sumer seashellSo it is time to set some goals.

If the word “goal setting” seems boring or scary – or just too “serious” for summertime – I can relate!  Yet, we need them!

Without goals we can be like a seashell tossed by the waves with no direction.

“The beauty is in the details” Unknown

1) Imagine yourself on labor day weekend – how would you like to feel at the end of the summer? What do you want to have accomplished? When you look back on the summer on Labor day, what will you be most proud of/ happy about?

2) What will you need to be doing regularly to make that happen?  Brainstorm a list of ACTIONS you would be taking that would lead to a true Happy Labor Day feeling great about summer 2015!

3) What supports can you put in place this week?  A written schedule? A plan of action? A commitment to action with a friend?

4) What boundaries will you set up to keep yourself on track with these actions each week of the summer?  Boundaries are healthy reminders in your environment that will keep you from straying too far from your goal.  It is easy to get distracted this time of year – keep your goals safe with summer walk2lots of supports around you.  Tracking exercise? Using a pedometer? A sign by the coffeepot to remind you to exercise each morning? Ask a friend to check in on you each week?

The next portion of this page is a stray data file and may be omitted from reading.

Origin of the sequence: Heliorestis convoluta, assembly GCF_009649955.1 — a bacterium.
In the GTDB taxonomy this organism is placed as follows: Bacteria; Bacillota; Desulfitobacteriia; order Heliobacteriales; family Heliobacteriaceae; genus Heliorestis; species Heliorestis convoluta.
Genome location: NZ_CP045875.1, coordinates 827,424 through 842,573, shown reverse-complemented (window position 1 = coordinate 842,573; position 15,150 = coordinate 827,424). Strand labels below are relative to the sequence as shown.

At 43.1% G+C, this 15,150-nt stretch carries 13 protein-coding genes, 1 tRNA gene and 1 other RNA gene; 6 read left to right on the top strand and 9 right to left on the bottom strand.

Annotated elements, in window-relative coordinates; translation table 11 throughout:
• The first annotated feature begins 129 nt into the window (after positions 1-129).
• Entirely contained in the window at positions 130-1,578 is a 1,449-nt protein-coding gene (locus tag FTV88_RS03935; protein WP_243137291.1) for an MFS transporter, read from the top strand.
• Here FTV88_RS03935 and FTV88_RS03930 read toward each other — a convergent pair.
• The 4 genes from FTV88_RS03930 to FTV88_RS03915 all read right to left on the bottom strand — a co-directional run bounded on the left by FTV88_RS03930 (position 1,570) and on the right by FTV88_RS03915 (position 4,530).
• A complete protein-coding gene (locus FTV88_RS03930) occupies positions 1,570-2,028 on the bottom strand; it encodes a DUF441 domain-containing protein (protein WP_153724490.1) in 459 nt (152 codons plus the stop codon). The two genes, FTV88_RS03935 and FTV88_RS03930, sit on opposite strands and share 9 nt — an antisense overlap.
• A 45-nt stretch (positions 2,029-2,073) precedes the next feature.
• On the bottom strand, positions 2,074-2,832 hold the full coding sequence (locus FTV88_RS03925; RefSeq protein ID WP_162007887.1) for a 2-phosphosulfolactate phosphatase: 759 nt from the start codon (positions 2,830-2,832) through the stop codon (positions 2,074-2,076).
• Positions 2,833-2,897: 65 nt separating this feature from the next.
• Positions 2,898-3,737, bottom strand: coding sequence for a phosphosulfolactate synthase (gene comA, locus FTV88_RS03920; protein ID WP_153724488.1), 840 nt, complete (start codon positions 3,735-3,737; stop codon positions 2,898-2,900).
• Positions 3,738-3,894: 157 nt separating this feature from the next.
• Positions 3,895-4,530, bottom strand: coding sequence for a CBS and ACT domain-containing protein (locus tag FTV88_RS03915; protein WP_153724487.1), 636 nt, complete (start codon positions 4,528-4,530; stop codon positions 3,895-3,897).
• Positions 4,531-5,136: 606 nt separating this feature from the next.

5) What are you most motivated to start today?  No time like the present…. lets get moving!

If you need some extra accountability, feel free to post or email your goal.

I will check in again on Labor day (and probably during the summer too!)

Keep Moving, Be Well… Happy Summer!

Janet